Trying to show he's worthy of the No. 1 ranking, Yevgeny Kafelnikov barely made it out of the first round on opening day at the French Open.
In a match between former French Open champions, Kafelnikov edged Michael Chang today 6-2, 5-7, 6-0, 7-6 (10-8) on the clay at Roland Garros.
Andre Agassi started sluggishly against Franco Squillari of Argentina but won 3-6, 7-5, 7-5, 6-3. Agassi blew a kiss to his fans after closing the match with three straight aces.
"The motivation is there, no question," said Agassi, seeded 13th.
He said his injured shoulder held up "pretty well." He next faces France's Arnaud Clement, who upset countryman Cedric Pioline 3-6, 3-6, 7-6 (10-8), 6-4, 6-3. Pioline, who reached the semifinals last year, failed on two match points in the third set.
Carlos Moya, admittedly nervous about defending his title, also had a rough time, beating Markus Hipfl of Austria 3-6, 1-6, 6-4, 6-2, 6-4.
Goran Ivanisevic became the first seeded player to fall, losing to Hicham Arazi of Morocco, 6-4, 1-6, 6-3, 6-1.
On the women's side, Martina Hingis, sisters Venus and Serena Williams and defending champion Arantxa Sanchez Vicario all won easily.
Kafelnikov, a French champion in 1996, has had a tough year since winning the Australian Open in January, winning only one tournament since and repeatedly losing in the first round.
"I've had my ups and downs," he said. "But I feel like my game is coming back now. I'd like to win once again."
Chang, who won the French in 1989 at 17, split the first two sets with Kafelnikov. Then the Russian cruised through the third 6-0. In the fourth, he had a match point at 5-3 and appeared to hit a winner but the shot was called out.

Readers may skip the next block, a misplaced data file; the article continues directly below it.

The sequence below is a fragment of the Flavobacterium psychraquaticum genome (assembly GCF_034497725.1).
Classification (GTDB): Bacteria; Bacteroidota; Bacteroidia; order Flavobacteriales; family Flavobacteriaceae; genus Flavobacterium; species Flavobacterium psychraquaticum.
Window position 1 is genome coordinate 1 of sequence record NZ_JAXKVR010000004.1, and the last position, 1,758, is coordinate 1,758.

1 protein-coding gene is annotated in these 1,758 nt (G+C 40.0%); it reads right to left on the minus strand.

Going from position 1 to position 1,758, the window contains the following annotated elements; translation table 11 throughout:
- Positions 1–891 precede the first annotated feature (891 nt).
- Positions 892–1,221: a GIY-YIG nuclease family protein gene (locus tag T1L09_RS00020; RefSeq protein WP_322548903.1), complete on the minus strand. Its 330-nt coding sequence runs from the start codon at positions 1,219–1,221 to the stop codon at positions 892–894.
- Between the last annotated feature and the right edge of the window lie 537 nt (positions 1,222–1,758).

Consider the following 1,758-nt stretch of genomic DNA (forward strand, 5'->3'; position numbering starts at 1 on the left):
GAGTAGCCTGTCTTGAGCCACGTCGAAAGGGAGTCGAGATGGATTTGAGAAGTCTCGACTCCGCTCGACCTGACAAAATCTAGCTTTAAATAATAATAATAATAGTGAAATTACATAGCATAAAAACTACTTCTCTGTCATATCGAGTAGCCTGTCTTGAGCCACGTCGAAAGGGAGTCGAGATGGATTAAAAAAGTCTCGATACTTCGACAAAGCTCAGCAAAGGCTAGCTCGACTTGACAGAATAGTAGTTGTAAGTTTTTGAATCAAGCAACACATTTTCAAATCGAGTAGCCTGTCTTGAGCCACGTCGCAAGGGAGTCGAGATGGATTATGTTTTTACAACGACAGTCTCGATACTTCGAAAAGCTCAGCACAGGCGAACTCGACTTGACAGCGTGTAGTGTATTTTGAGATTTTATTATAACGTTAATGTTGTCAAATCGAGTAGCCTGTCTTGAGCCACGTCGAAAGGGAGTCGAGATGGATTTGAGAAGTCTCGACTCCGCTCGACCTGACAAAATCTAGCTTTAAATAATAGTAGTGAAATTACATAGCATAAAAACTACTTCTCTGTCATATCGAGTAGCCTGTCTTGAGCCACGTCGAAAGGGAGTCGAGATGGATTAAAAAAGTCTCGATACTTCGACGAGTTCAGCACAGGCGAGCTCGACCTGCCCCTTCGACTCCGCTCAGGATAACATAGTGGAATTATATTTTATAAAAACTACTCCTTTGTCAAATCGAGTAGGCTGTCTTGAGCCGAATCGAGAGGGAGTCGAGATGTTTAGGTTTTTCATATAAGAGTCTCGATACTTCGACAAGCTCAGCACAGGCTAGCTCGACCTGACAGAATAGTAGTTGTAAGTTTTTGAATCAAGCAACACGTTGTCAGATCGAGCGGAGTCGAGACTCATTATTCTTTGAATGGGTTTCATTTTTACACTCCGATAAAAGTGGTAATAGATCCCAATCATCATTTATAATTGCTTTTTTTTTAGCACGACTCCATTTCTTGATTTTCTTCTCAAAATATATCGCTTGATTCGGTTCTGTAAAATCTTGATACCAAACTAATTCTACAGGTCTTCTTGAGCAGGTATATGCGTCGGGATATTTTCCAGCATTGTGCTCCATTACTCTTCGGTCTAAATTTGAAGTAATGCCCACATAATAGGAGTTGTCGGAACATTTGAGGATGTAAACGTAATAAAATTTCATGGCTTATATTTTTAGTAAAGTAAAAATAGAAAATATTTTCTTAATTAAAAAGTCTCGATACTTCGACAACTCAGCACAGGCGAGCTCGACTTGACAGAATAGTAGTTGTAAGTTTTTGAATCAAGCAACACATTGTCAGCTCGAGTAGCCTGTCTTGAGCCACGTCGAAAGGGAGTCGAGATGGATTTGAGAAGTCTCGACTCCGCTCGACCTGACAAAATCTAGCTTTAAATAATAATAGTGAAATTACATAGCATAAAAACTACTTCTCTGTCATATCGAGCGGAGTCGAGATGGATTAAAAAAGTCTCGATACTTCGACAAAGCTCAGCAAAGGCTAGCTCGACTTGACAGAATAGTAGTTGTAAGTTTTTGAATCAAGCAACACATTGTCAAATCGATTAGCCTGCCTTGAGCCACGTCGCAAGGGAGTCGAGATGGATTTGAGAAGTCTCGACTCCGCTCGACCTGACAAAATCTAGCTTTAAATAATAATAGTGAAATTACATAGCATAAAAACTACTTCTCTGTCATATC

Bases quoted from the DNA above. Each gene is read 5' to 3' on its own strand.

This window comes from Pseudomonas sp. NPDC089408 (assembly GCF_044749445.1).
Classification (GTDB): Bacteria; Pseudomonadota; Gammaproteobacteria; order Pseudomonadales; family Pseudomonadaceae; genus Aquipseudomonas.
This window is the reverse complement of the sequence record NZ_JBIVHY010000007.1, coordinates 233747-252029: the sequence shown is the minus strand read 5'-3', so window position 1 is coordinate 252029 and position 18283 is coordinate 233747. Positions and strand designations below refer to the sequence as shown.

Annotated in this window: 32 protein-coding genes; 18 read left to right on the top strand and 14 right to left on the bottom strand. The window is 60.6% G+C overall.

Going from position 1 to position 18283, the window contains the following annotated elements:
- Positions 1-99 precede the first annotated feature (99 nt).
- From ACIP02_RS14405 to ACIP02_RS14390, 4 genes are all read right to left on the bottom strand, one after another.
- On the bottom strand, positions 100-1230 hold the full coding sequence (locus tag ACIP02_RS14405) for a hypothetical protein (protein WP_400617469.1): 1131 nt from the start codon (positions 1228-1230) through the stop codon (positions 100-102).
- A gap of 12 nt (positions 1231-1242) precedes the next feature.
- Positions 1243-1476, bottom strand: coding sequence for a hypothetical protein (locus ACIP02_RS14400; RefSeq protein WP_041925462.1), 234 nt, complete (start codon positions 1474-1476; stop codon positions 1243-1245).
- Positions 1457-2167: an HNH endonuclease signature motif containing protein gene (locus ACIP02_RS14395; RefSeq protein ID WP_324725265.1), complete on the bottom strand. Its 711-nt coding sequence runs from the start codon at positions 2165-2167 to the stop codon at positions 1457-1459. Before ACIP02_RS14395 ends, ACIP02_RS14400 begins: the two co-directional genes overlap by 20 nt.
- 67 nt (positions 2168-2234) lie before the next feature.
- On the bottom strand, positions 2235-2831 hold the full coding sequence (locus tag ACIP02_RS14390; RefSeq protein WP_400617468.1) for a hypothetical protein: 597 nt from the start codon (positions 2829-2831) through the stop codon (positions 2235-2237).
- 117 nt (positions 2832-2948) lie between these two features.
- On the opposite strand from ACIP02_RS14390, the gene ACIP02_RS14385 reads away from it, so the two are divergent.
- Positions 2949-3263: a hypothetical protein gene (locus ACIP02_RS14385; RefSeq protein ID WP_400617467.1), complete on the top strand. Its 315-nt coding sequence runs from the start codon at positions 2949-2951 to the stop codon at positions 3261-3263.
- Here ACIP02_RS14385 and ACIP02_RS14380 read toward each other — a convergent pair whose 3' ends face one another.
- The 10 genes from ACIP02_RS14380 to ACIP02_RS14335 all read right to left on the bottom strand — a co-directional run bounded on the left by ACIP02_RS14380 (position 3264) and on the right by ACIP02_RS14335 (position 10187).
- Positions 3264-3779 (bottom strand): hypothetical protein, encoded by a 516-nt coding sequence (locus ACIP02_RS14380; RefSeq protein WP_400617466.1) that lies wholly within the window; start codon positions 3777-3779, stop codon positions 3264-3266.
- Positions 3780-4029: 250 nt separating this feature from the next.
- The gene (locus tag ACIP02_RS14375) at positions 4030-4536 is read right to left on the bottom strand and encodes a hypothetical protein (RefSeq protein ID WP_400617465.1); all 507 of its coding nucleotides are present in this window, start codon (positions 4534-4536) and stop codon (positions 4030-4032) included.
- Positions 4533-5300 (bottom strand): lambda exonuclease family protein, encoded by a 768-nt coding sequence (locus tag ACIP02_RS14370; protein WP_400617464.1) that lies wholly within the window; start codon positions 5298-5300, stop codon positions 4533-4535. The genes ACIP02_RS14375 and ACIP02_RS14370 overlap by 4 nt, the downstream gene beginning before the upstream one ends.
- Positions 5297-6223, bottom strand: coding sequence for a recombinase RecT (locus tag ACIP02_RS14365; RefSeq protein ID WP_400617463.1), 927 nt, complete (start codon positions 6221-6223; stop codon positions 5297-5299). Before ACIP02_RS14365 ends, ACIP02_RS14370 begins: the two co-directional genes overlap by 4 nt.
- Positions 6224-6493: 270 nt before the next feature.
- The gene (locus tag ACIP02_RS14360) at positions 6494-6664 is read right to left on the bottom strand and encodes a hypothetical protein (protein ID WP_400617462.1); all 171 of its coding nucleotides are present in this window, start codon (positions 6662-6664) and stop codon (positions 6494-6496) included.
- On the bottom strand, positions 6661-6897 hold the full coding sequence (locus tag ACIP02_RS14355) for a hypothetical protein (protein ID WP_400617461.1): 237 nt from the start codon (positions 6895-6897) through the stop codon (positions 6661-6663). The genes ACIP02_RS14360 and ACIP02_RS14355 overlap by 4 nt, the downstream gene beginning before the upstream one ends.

He double faulted and lost the game on the next point. At 6-5, he had another match point and another contested call. The set went to a tiebreaker, which Kafelnikov won 10-8.
Moya, seeded No. 4, played poorly in the first two sets, having trouble staying within the lines. Early in the fourth, Hipfl, ranked No. 92, began cramping. Moya, despite being down a break in the set, soon gained control.
"I never gave up and I had to fight a lot to win," Moya said. "The important thing is, I won."
Ivanisevic has had bad luck on the red clay in Paris. He lost last year in the first round as well, but didn't seem too upset after this latest loss.
"I played the tennis I was supposed to play," Ivanisevic said. "I lost, but there's nothing more to say."
Top-seeded Hingis breezed by Amanda Hopmans of the Netherlands 6-1, 6-4. Like Moya, Hingis said she was "always a bit nervous at the start of a Grand Slam."
She is headed for a second-round meeting with Amelie Mauresmo of France, whom she defeated in the Australian Open final this year after a flap about Mauresmo's sexual orientation.
Mauresmo, who is gay, defeaed American Tara Snyder 6-3, 6-3. She said what happened with Hingis will give her "more motivation to win. And I will have the public behind me."
Hingis said: "It's definitely going to be a good match. It's going to be like a soccer match, like last time we played."
Mauresmo beat Hingis at an indoor tournament in Paris in February.
Fifth-seeded Venus Williams coasted past Alex Fusai of France 6-1, 6-1, and Serena Williams beat Laurence Curtois of Belgium 6-4, 6-0.
Sanchez Vicario began defense of her title, downing Mirjana Lucic of Croatia 6-2, 6-2.
In other matches, No. 5 Richard Krajicek of the Netherlands downed American Jan-Michael Gambill 7-6 (7-4), 6-3, 6-2.
No. 9 Marcelo Rios of Chile won on his favorite surface, beating Axel Pretzsch of Germany 6-3, 6-2, 7-5.
Britain's Greg Rusedski, seeded 12th, beat David Prinosil of Germany, 6-4, 6-4, 6-7 (7-4), 6-4. Rusedski, a serve-and-volleyer, has said that he has as much chance of winning the French as seeing a UFO land.
Marat Safin of Russia, who emerged as a force at last year's French Open, defeated Jan Kroslak of Slovakia 6-2, 4-6, 6-3, 3-6, 6-2.
No. 4 Jana Novotna beat Ludmila Cervanova of Slovakia 6-2, 7-6 (7-4). American Mary Joe Fernandez defeated Alexia Dechaume-Balleret of France, 6-3, 6-2.
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